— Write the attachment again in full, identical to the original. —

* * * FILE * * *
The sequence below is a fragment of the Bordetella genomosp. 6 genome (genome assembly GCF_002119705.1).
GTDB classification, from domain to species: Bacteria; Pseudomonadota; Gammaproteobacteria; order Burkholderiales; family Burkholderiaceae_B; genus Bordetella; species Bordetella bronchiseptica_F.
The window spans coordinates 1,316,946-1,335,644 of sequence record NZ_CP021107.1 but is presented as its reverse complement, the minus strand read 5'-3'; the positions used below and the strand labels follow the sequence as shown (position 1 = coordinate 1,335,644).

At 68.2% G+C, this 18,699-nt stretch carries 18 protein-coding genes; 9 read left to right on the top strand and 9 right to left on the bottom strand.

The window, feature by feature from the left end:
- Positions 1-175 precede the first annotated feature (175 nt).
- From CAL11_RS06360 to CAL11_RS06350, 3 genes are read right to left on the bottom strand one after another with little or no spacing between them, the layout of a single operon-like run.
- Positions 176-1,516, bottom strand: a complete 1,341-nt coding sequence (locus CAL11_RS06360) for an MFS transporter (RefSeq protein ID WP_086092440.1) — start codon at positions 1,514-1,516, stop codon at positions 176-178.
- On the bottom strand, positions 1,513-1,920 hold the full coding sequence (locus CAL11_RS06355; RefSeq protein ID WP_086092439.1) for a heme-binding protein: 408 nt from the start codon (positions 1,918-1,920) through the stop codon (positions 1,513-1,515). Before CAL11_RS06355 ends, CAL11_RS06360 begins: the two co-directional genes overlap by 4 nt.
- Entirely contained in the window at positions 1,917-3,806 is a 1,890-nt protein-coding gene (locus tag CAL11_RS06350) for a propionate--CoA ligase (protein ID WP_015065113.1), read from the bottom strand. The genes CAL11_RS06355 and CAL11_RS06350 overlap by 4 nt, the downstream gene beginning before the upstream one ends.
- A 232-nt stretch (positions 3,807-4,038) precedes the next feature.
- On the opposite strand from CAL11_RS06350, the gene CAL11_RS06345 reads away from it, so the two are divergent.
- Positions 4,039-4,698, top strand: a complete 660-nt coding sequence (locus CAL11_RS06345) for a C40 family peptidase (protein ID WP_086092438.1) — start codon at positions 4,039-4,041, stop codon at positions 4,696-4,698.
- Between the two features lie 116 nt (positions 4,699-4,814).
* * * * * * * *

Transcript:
The sequence below is a fragment of the Bordetella genomosp. 6 genome (genome assembly GCF_002119705.1).
GTDB classification, from domain to species: Bacteria; Pseudomonadota; Gammaproteobacteria; order Burkholderiales; family Burkholderiaceae_B; genus Bordetella; species Bordetella bronchiseptica_F.
The window spans coordinates 1,316,946-1,335,644 of sequence record NZ_CP021107.1 but is presented as its reverse complement, the minus strand read 5'-3'; the positions used below and the strand labels follow the sequence as shown (position 1 = coordinate 1,335,644).

At 68.2% G+C, this 18,699-nt stretch carries 18 protein-coding genes; 9 read left to right on the top strand and 9 right to left on the bottom strand.

The window, feature by feature from the left end:
- Positions 1-175 precede the first annotated feature (175 nt).
- From CAL11_RS06360 to CAL11_RS06350, 3 genes are read right to left on the bottom strand one after another with little or no spacing between them, the layout of a single operon-like run.
- Positions 176-1,516, bottom strand: a complete 1,341-nt coding sequence (locus CAL11_RS06360) for an MFS transporter (RefSeq protein ID WP_086092440.1) — start codon at positions 1,514-1,516, stop codon at positions 176-178.
- On the bottom strand, positions 1,513-1,920 hold the full coding sequence (locus CAL11_RS06355; RefSeq protein ID WP_086092439.1) for a heme-binding protein: 408 nt from the start codon (positions 1,918-1,920) through the stop codon (positions 1,513-1,515). Before CAL11_RS06355 ends, CAL11_RS06360 begins: the two co-directional genes overlap by 4 nt.
- Entirely contained in the window at positions 1,917-3,806 is a 1,890-nt protein-coding gene (locus tag CAL11_RS06350) for a propionate--CoA ligase (protein ID WP_015065113.1), read from the bottom strand. The genes CAL11_RS06355 and CAL11_RS06350 overlap by 4 nt, the downstream gene beginning before the upstream one ends.
- A 232-nt stretch (positions 3,807-4,038) precedes the next feature.
- On the opposite strand from CAL11_RS06350, the gene CAL11_RS06345 reads away from it, so the two are divergent.
- Positions 4,039-4,698, top strand: a complete 660-nt coding sequence (locus CAL11_RS06345) for a C40 family peptidase (protein ID WP_086092438.1) — start codon at positions 4,039-4,041, stop codon at positions 4,696-4,698.
- Between the two features lie 116 nt (positions 4,699-4,814).